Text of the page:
Masculine ending is term used in prosody, the study of verse form. It refers to a line ending in a stressed syllable. Its opposite is feminine ending, which describes a line ending in a stressless syllable. For example, in the following couplet by Longfellow, the first line has a feminine ending and the second a masculine one.
- Tell me not, in mournful numbers,
- Life is but an empty dream!
When a masculine ending is rhymed, the result is called a masculine rhyme.
The terms "masculine ending" and "feminine ending" are not based on any cultural concept of "masculinity" or "femininity". Rather, they originate from a grammatical pattern of French, in which words of feminine grammatical gender typically end in a stressless syllable and words of masculine gender end in a stressed syllable.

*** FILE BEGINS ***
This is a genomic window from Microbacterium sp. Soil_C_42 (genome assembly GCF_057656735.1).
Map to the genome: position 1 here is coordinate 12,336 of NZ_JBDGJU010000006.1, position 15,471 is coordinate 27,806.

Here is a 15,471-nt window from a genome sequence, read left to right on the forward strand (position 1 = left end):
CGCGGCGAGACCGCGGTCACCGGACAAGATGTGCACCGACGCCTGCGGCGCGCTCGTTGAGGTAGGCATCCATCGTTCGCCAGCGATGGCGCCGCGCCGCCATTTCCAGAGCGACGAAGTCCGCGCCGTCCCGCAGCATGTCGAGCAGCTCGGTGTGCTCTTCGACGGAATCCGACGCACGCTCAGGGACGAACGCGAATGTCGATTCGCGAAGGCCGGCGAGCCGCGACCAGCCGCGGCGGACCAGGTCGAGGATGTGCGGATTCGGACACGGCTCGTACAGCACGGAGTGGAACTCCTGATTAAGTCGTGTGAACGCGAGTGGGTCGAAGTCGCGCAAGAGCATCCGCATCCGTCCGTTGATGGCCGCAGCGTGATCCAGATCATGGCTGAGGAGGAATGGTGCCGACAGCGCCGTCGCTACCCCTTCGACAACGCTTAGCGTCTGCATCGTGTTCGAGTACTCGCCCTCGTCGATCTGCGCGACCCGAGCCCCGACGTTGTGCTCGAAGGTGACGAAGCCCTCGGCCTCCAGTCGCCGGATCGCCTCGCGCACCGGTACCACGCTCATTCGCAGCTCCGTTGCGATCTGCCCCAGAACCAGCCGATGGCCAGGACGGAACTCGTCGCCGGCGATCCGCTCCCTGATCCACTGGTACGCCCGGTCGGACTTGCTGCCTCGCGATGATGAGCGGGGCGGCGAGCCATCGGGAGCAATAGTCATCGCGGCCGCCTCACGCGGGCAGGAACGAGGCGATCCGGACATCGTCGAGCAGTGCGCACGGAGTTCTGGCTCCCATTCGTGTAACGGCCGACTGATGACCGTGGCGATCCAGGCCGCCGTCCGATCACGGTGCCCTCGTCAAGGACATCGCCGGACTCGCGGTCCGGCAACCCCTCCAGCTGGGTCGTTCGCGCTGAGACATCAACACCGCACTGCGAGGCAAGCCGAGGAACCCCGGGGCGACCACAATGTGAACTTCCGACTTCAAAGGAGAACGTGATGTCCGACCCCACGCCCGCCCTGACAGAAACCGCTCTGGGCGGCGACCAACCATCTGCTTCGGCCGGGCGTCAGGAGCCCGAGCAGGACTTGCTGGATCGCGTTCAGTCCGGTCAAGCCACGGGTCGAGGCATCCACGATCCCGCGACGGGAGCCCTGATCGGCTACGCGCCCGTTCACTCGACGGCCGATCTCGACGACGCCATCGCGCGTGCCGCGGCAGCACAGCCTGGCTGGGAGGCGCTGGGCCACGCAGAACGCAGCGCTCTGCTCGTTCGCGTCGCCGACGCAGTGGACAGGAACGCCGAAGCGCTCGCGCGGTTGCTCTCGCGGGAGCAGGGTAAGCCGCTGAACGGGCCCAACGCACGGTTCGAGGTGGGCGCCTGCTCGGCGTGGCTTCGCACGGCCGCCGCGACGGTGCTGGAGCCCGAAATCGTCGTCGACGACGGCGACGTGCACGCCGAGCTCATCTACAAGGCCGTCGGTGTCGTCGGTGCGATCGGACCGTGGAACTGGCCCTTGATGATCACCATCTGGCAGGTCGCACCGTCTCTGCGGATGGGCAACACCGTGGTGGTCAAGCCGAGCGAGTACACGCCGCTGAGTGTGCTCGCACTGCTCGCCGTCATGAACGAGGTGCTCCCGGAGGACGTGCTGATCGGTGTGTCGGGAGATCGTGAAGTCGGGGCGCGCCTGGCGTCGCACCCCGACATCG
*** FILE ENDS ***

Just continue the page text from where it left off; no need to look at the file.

Poems often arrange their lines in patterns of masculine and feminine endings, for instance in "A Psalm of Life", from which the above couplet is taken, every couplet consists of a feminine ending followed by a masculine one.
- OED, cited below
- "Feminine", in The Oxford English Dictionary, online edition. Downloaded 12 October 2010.